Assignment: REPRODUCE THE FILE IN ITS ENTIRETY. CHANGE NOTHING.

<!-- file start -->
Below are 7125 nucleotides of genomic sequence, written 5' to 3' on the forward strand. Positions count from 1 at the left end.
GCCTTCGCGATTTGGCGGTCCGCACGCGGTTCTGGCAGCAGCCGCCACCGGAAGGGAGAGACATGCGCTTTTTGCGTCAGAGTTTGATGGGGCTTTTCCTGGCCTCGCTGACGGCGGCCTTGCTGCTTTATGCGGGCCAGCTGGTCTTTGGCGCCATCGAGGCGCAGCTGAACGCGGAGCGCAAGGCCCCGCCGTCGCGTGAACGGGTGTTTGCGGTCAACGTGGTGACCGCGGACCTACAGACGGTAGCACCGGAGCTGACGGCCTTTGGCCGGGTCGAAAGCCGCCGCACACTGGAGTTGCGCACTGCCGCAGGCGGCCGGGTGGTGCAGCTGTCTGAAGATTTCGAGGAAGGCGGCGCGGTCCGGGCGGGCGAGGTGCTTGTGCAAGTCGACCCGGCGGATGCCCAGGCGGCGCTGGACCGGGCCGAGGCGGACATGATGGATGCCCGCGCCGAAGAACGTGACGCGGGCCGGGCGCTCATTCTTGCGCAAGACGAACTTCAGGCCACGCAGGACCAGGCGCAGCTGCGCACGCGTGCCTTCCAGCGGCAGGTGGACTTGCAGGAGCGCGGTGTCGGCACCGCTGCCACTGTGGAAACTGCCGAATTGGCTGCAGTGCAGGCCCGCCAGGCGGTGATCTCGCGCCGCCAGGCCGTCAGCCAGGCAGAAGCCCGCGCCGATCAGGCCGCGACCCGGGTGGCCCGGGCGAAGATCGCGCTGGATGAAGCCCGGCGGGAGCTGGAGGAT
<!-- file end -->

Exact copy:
Below are 7125 nucleotides of genomic sequence, written 5' to 3' on the forward strand. Positions count from 1 at the left end.
GCCTTCGCGATTTGGCGGTCCGCACGCGGTTCTGGCAGCAGCCGCCACCGGAAGGGAGAGACATGCGCTTTTTGCGTCAGAGTTTGATGGGGCTTTTCCTGGCCTCGCTGACGGCGGCCTTGCTGCTTTATGCGGGCCAGCTGGTCTTTGGCGCCATCGAGGCGCAGCTGAACGCGGAGCGCAAGGCCCCGCCGTCGCGTGAACGGGTGTTTGCGGTCAACGTGGTGACCGCGGACCTACAGACGGTAGCACCGGAGCTGACGGCCTTTGGCCGGGTCGAAAGCCGCCGCACACTGGAGTTGCGCACTGCCGCAGGCGGCCGGGTGGTGCAGCTGTCTGAAGATTTCGAGGAAGGCGGCGCGGTCCGGGCGGGCGAGGTGCTTGTGCAAGTCGACCCGGCGGATGCCCAGGCGGCGCTGGACCGGGCCGAGGCGGACATGATGGATGCCCGCGCCGAAGAACGTGACGCGGGCCGGGCGCTCATTCTTGCGCAAGACGAACTTCAGGCCACGCAGGACCAGGCGCAGCTGCGCACGCGTGCCTTCCAGCGGCAGGTGGACTTGCAGGAGCGCGGTGTCGGCACCGCTGCCACTGTGGAAACTGCCGAATTGGCTGCAGTGCAGGCCCGCCAGGCGGTGATCTCGCGCCGCCAGGCCGTCAGCCAGGCAGAAGCCCGCGCCGATCAGGCCGCGACCCGGGTGGCCCGGGCGAAGATCGCGCTGGATGAAGCCCGGCGGGAGCTGGAGGAT